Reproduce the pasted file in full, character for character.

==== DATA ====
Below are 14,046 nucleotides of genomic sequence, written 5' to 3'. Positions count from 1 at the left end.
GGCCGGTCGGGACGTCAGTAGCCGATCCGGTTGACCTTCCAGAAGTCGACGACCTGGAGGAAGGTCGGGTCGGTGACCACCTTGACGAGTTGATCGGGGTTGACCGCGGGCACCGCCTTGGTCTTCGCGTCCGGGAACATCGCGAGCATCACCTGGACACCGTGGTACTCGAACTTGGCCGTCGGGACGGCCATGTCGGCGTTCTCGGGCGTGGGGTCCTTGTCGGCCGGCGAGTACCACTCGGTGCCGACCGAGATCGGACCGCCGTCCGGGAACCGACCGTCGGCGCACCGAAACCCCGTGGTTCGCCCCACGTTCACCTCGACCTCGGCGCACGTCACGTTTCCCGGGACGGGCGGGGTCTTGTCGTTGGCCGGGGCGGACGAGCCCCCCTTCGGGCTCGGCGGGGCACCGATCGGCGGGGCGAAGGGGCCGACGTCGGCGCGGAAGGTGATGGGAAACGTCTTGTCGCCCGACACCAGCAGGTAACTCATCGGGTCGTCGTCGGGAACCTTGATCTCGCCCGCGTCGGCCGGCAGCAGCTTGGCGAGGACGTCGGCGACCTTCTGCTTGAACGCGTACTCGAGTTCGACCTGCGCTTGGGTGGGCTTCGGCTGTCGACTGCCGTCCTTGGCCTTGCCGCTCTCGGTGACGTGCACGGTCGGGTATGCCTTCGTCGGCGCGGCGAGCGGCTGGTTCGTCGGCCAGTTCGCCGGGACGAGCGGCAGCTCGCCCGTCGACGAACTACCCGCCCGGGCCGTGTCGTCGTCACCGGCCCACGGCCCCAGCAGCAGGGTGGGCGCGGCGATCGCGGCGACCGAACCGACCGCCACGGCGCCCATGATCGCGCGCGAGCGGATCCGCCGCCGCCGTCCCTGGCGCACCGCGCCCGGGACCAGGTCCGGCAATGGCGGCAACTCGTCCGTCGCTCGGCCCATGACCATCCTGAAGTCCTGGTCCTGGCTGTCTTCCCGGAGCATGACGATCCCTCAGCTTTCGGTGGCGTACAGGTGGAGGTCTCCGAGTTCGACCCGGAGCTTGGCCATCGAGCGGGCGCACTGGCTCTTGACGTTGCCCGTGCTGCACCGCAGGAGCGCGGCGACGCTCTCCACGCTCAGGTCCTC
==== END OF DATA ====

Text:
Below are 14,046 nucleotides of genomic sequence, written 5' to 3'. Positions count from 1 at the left end.
GGCCGGTCGGGACGTCAGTAGCCGATCCGGTTGACCTTCCAGAAGTCGACGACCTGGAGGAAGGTCGGGTCGGTGACCACCTTGACGAGTTGATCGGGGTTGACCGCGGGCACCGCCTTGGTCTTCGCGTCCGGGAACATCGCGAGCATCACCTGGACACCGTGGTACTCGAACTTGGCCGTCGGGACGGCCATGTCGGCGTTCTCGGGCGTGGGGTCCTTGTCGGCCGGCGAGTACCACTCGGTGCCGACCGAGATCGGACCGCCGTCCGGGAACCGACCGTCGGCGCACCGAAACCCCGTGGTTCGCCCCACGTTCACCTCGACCTCGGCGCACGTCACGTTTCCCGGGACGGGCGGGGTCTTGTCGTTGGCCGGGGCGGACGAGCCCCCCTTCGGGCTCGGCGGGGCACCGATCGGCGGGGCGAAGGGGCCGACGTCGGCGCGGAAGGTGATGGGAAACGTCTTGTCGCCCGACACCAGCAGGTAACTCATCGGGTCGTCGTCGGGAACCTTGATCTCGCCCGCGTCGGCCGGCAGCAGCTTGGCGAGGACGTCGGCGACCTTCTGCTTGAACGCGTACTCGAGTTCGACCTGCGCTTGGGTGGGCTTCGGCTGTCGACTGCCGTCCTTGGCCTTGCCGCTCTCGGTGACGTGCACGGTCGGGTATGCCTTCGTCGGCGCGGCGAGCGGCTGGTTCGTCGGCCAGTTCGCCGGGACGAGCGGCAGCTCGCCCGTCGACGAACTACCCGCCCGGGCCGTGTCGTCGTCACCGGCCCACGGCCCCAGCAGCAGGGTGGGCGCGGCGATCGCGGCGACCGAACCGACCGCCACGGCGCCCATGATCGCGCGCGAGCGGATCCGCCGCCGCCGTCCCTGGCGCACCGCGCCCGGGACCAGGTCCGGCAATGGCGGCAACTCGTCCGTCGCTCGGCCCATGACCATCCTGAAGTCCTGGTCCTGGCTGTCTTCCCGGAGCATGACGATCCCTCAGCTTTCGGTGGCGTACAGGTGGAGGTCTCCGAGTTCGACCCGGAGCTTGGCCATCGAGCGGGCGCACTGGCTCTTGACGTTGCCCGTGCTGCACCGCAGGAGCGCGGCGACGCTCTCCACGCTCAGGTCCTC